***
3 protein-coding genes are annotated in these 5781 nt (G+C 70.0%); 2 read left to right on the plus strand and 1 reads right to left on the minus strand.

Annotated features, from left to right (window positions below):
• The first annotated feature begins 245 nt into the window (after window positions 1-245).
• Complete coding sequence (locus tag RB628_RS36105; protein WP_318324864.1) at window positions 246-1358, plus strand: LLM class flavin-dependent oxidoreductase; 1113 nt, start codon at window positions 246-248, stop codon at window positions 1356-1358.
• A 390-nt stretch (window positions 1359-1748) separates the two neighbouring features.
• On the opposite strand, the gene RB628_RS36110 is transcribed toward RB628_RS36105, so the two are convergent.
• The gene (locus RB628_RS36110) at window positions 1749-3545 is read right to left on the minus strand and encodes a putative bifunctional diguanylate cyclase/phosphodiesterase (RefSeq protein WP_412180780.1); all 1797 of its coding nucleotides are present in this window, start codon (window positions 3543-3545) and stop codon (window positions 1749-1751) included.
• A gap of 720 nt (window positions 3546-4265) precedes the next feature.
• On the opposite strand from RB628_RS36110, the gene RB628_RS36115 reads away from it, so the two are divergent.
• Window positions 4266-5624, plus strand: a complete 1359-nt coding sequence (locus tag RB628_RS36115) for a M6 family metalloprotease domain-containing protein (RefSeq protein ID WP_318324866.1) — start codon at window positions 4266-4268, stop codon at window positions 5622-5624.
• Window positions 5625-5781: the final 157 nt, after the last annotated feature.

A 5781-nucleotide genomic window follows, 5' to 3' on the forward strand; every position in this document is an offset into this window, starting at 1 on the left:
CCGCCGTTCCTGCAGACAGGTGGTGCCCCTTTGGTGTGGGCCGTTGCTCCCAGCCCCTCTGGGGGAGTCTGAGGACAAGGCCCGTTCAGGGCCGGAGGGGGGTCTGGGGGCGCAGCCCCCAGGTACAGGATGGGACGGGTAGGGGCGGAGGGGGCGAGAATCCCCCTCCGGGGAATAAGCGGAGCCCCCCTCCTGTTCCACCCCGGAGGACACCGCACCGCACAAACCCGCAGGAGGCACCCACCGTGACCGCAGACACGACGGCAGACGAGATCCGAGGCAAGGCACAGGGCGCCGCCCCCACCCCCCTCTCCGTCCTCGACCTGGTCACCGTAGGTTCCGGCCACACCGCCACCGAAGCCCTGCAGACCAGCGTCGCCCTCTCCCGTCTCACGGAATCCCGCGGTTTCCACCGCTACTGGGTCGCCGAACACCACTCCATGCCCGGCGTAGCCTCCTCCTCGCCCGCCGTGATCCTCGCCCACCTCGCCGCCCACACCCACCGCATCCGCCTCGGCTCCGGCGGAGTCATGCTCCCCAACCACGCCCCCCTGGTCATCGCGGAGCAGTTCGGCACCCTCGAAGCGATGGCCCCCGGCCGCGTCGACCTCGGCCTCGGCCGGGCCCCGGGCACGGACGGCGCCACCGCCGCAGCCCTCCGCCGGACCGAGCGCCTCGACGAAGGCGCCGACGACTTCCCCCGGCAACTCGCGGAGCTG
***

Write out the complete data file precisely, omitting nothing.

3 protein-coding genes are annotated in these 5781 nt (G+C 70.0%); 2 read left to right on the plus strand and 1 reads right to left on the minus strand.

Annotated features, from left to right (window positions below):
• The first annotated feature begins 245 nt into the window (after window positions 1-245).
• Complete coding sequence (locus tag RB628_RS36105; protein WP_318324864.1) at window positions 246-1358, plus strand: LLM class flavin-dependent oxidoreductase; 1113 nt, start codon at window positions 246-248, stop codon at window positions 1356-1358.
• A 390-nt stretch (window positions 1359-1748) separates the two neighbouring features.
• On the opposite strand, the gene RB628_RS36110 is transcribed toward RB628_RS36105, so the two are convergent.
• The gene (locus RB628_RS36110) at window positions 1749-3545 is read right to left on the minus strand and encodes a putative bifunctional diguanylate cyclase/phosphodiesterase (RefSeq protein WP_412180780.1); all 1797 of its coding nucleotides are present in this window, start codon (window positions 3543-3545) and stop codon (window positions 1749-1751) included.
• A gap of 720 nt (window positions 3546-4265) precedes the next feature.
• On the opposite strand from RB628_RS36110, the gene RB628_RS36115 reads away from it, so the two are divergent.
• Window positions 4266-5624, plus strand: a complete 1359-nt coding sequence (locus tag RB628_RS36115) for a M6 family metalloprotease domain-containing protein (RefSeq protein ID WP_318324866.1) — start codon at window positions 4266-4268, stop codon at window positions 5622-5624.
• Window positions 5625-5781: the final 157 nt, after the last annotated feature.

A 5781-nucleotide genomic window follows, 5' to 3' on the forward strand; every position in this document is an offset into this window, starting at 1 on the left:
CCGCCGTTCCTGCAGACAGGTGGTGCCCCTTTGGTGTGGGCCGTTGCTCCCAGCCCCTCTGGGGGAGTCTGAGGACAAGGCCCGTTCAGGGCCGGAGGGGGGTCTGGGGGCGCAGCCCCCAGGTACAGGATGGGACGGGTAGGGGCGGAGGGGGCGAGAATCCCCCTCCGGGGAATAAGCGGAGCCCCCCTCCTGTTCCACCCCGGAGGACACCGCACCGCACAAACCCGCAGGAGGCACCCACCGTGACCGCAGACACGACGGCAGACGAGATCCGAGGCAAGGCACAGGGCGCCGCCCCCACCCCCCTCTCCGTCCTCGACCTGGTCACCGTAGGTTCCGGCCACACCGCCACCGAAGCCCTGCAGACCAGCGTCGCCCTCTCCCGTCTCACGGAATCCCGCGGTTTCCACCGCTACTGGGTCGCCGAACACCACTCCATGCCCGGCGTAGCCTCCTCCTCGCCCGCCGTGATCCTCGCCCACCTCGCCGCCCACACCCACCGCATCCGCCTCGGCTCCGGCGGAGTCATGCTCCCCAACCACGCCCCCCTGGTCATCGCGGAGCAGTTCGGCACCCTCGAAGCGATGGCCCCCGGCCGCGTCGACCTCGGCCTCGGCCGGGCCCCGGGCACGGACGGCGCCACCGCCGCAGCCCTCCGCCGGACCGAGCGCCTCGACGAAGGCGCCGACGACTTCCCCCGGCAACTCGCGGAGCTG